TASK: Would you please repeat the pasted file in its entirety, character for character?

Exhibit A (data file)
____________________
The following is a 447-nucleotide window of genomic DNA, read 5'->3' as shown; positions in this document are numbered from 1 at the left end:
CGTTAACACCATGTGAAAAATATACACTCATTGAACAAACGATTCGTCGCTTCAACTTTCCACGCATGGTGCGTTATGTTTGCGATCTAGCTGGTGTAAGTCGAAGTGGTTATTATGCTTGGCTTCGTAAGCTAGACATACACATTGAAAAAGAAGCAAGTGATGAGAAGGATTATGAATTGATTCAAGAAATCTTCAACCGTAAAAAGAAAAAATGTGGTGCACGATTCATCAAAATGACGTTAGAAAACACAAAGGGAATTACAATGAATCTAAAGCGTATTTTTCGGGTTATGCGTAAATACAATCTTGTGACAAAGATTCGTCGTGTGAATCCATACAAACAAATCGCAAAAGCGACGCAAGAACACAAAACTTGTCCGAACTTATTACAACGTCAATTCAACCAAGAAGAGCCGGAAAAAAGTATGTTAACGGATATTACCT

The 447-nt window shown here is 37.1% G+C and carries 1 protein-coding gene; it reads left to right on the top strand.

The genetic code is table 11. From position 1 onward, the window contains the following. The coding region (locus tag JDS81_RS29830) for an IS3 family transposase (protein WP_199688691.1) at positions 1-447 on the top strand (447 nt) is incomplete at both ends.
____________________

The following is a 447-nucleotide window of genomic DNA, read 5'->3' as shown; positions in this document are numbered from 1 at the left end:
CGTTAACACCATGTGAAAAATATACACTCATTGAACAAACGATTCGTCGCTTCAACTTTCCACGCATGGTGCGTTATGTTTGCGATCTAGCTGGTGTAAGTCGAAGTGGTTATTATGCTTGGCTTCGTAAGCTAGACATACACATTGAAAAAGAAGCAAGTGATGAGAAGGATTATGAATTGATTCAAGAAATCTTCAACCGTAAAAAGAAAAAATGTGGTGCACGATTCATCAAAATGACGTTAGAAAACACAAAGGGAATTACAATGAATCTAAAGCGTATTTTTCGGGTTATGCGTAAATACAATCTTGTGACAAAGATTCGTCGTGTGAATCCATACAAACAAATCGCAAAAGCGACGCAAGAACACAAAACTTGTCCGAACTTATTACAACGTCAATTCAACCAAGAAGAGCCGGAAAAAAGTATGTTAACGGATATTACCT

The 447-nt window shown here is 37.1% G+C and carries 1 protein-coding gene; it reads left to right on the top strand.

The genetic code is table 11. From position 1 onward, the window contains the following. The coding region (locus tag JDS81_RS29830) for an IS3 family transposase (protein WP_199688691.1) at positions 1-447 on the top strand (447 nt) is incomplete at both ends.